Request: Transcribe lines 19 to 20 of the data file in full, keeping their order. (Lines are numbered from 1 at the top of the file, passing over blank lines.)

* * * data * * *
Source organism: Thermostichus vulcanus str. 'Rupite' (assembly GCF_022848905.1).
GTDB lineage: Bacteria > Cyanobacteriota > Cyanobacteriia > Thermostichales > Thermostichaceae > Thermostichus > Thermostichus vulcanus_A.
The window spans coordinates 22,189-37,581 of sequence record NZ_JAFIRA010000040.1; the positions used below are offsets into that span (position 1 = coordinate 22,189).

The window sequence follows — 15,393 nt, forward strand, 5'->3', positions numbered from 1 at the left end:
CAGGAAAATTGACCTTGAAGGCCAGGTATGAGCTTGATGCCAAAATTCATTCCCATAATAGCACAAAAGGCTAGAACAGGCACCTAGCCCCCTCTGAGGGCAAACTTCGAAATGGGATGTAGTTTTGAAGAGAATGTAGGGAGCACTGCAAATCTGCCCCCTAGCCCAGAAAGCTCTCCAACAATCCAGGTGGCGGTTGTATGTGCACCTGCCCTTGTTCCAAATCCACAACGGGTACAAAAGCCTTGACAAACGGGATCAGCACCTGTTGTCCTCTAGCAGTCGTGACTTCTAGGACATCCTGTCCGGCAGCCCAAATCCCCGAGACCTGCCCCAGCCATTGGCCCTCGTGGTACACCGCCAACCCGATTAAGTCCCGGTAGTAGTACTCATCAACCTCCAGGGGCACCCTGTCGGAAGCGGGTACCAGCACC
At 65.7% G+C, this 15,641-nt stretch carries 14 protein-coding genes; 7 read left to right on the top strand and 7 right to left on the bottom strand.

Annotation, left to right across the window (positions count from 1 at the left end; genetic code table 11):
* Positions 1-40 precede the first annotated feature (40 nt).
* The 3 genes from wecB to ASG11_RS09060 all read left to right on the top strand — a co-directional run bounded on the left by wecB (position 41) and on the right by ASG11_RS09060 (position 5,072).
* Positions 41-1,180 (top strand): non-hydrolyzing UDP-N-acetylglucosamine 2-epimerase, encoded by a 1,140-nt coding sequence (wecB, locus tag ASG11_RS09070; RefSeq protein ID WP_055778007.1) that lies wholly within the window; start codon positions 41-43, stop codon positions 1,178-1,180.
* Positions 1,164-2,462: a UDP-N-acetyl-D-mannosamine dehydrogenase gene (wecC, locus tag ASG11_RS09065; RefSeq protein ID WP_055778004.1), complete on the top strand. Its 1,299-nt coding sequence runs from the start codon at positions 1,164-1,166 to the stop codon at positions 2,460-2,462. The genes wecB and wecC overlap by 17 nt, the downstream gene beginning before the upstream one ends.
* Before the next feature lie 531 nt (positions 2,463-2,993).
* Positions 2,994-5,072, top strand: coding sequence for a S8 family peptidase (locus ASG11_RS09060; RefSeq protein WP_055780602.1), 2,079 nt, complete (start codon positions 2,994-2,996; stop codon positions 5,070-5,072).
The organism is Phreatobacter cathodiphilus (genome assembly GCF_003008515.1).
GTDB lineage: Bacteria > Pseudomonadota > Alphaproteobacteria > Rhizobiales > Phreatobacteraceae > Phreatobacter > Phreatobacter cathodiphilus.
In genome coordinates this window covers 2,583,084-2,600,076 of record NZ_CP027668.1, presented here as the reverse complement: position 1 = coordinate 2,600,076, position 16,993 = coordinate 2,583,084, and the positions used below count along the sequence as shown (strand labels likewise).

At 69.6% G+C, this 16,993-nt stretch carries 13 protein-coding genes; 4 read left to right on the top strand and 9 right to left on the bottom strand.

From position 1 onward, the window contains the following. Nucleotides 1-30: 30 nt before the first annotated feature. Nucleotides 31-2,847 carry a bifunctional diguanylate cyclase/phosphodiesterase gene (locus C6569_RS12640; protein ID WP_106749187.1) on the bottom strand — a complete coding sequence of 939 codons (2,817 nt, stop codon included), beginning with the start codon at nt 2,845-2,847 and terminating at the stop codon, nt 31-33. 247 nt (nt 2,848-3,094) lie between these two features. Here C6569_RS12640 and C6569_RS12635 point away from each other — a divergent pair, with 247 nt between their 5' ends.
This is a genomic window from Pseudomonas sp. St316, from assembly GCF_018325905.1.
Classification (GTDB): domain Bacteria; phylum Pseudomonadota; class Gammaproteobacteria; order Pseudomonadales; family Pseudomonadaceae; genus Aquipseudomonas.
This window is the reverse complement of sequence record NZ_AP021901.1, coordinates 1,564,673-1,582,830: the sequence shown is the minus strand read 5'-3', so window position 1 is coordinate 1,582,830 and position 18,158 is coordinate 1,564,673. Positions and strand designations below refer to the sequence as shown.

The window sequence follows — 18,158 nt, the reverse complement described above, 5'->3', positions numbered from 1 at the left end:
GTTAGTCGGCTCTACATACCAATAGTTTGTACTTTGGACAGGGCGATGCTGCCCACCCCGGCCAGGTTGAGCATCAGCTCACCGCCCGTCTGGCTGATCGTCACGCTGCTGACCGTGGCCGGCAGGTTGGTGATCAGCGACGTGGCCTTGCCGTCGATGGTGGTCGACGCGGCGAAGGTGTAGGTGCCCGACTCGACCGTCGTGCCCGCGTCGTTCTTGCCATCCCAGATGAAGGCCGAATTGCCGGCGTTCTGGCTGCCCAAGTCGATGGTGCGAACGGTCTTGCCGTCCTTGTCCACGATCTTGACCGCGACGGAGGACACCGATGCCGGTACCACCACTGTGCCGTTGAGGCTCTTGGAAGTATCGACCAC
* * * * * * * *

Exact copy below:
This is a genomic window from Pseudomonas sp. St316, from assembly GCF_018325905.1.
Classification (GTDB): domain Bacteria; phylum Pseudomonadota; class Gammaproteobacteria; order Pseudomonadales; family Pseudomonadaceae; genus Aquipseudomonas.